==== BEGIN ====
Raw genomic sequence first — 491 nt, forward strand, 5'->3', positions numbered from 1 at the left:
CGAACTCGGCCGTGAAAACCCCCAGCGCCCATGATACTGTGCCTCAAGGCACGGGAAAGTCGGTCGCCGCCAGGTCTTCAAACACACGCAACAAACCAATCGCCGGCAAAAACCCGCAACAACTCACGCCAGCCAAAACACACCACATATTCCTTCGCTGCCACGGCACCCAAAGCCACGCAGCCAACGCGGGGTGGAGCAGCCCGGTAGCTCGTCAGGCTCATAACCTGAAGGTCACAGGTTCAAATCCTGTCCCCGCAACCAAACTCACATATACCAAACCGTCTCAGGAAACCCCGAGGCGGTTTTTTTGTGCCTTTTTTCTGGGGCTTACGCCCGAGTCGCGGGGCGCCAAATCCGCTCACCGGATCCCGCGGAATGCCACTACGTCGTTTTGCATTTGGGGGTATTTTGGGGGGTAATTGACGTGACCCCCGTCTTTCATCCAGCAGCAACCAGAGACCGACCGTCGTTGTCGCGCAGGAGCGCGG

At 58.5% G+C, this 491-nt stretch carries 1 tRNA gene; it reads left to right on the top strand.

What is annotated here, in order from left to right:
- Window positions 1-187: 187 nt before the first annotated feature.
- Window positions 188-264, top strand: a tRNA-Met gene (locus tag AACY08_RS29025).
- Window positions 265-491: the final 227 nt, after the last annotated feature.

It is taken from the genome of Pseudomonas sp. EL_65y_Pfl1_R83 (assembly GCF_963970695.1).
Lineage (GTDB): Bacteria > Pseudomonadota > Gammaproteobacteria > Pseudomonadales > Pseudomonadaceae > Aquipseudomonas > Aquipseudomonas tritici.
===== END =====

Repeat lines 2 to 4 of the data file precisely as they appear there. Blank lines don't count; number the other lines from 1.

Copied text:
CGAACTCGGCCGTGAAAACCCCCAGCGCCCATGATACTGTGCCTCAAGGCACGGGAAAGTCGGTCGCCGCCAGGTCTTCAAACACACGCAACAAACCAATCGCCGGCAAAAACCCGCAACAACTCACGCCAGCCAAAACACACCACATATTCCTTCGCTGCCACGGCACCCAAAGCCACGCAGCCAACGCGGGGTGGAGCAGCCCGGTAGCTCGTCAGGCTCATAACCTGAAGGTCACAGGTTCAAATCCTGTCCCCGCAACCAAACTCACATATACCAAACCGTCTCAGGAAACCCCGAGGCGGTTTTTTTGTGCCTTTTTTCTGGGGCTTACGCCCGAGTCGCGGGGCGCCAAATCCGCTCACCGGATCCCGCGGAATGCCACTACGTCGTTTTGCATTTGGGGGTATTTTGGGGGGTAATTGACGTGACCCCCGTCTTTCATCCAGCAGCAACCAGAGACCGACCGTCGTTGTCGCGCAGGAGCGCGG

At 58.5% G+C, this 491-nt stretch carries 1 tRNA gene; it reads left to right on the top strand.

What is annotated here, in order from left to right: